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The Physiologist William Rushton once said of a lecture given by a colleague: ‘the goal of this presentation is to impress, rather than inform’. 

We’ve probably all been in situations where the substance of what we were being shown or told seemed to take second place to the style and flair with which it was expressed. It’s a pitfall anyone can fall into, especially today, when software and technology have made it so easy to create dazzling PowerPoint shows, skilfully edited films on our phones and even deep fake videos. 

It’s easy to be distracted by the style and ignore the content so should your report protect or just look good?

What does a property inspection report do?

The first myth to clear up is that an inventory report has (so far) never been made mandatory by law. 

Although any deposit a landlord receives from a tenant is required to be put into a government deposit protection scheme and the landlord may claim against the deposit for any loss or damage caused by the tenant, the form of establishing liability is up to the parties to decide. 

The strongest protection – for both parties – is a series of property reports. 

An inventory should be conducted at the beginning of the tenancy, then a check in when keys are handed over and meter readings are taken with further property visits, inspections or reviews completed every 3, 6 or 12 months and the final report, the check out, at the end of the tenancy. 

Reports that are produced should be agreed by both parties, as evidenced by their signatures, so that there is no quarrel about who did or did not cause damage, breakage or loss. In practice, some disputes might still be pursued through the court of law, but a thorough inventory and check out report ought to be decisive.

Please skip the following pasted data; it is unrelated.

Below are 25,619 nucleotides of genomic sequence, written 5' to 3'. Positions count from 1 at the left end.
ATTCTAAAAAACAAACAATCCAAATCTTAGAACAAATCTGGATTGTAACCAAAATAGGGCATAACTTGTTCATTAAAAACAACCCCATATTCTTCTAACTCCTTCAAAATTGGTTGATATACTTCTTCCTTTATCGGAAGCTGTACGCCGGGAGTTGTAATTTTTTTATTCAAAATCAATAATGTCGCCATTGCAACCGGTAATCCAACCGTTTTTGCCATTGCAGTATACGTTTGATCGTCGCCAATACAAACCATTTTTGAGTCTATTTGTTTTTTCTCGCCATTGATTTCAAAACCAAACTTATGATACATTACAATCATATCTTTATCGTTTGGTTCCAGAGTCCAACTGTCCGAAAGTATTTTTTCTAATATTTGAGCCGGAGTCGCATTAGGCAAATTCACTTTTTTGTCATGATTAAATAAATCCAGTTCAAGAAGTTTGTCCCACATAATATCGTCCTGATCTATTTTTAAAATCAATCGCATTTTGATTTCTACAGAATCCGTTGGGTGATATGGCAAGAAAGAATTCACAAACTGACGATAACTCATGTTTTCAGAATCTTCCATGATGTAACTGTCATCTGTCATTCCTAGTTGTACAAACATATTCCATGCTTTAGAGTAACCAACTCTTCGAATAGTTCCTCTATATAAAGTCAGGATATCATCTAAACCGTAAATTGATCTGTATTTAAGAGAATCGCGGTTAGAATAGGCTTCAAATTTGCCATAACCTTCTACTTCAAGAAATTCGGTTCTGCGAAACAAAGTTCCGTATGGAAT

What should a property inspection or report contain?

The short answer is: Everything. 

That means structural features including floors, walls, ceilings, roofs, windows and doors. It should include cosmetic and functional items such as wall coverings, lighting, taps, paintwork, carpets, rugs, tiles, and finishes. 

Utilities demand particular attention not just because of the need to bill the right person for their use but also to help with identifying faulty gas, electricity and water supplies that can pose a serious health and safety risk. That said thought; these should be inspected and certified (first and foremost) by qualified engineers and assessors – you can find out more with our strategic partner – Safe2 – The Leading Provider of Property Safety Certificates

Large furniture and appliances – sofas, armchairs, beds, tables, chairs, washing machines, cookers and boilers – should be carefully inspected, but smaller items too must not be overlooked. A kettle, cutlery or crockery are as equally important to note as are the larger components of a rental property.

Finding perfection

Neither the landlord nor the inventory clerk can expect to find everything in perfect condition, since this is a working home where equipment is used every day. A certain amount of deterioration is inevitable. 

A vital skill for the clerk is to be able to distinguish between fair wear and tear and careless or wilful misuse: slight fraying of a carpet is natural, while large red wine stains probably make the tenant culpable.

In even the smallest homes there is sufficient material to fill many pages. In the average rented property it could run to dozens. 

The clerk will proceed methodically, area by area, room by room, item by item, making general observations along the way.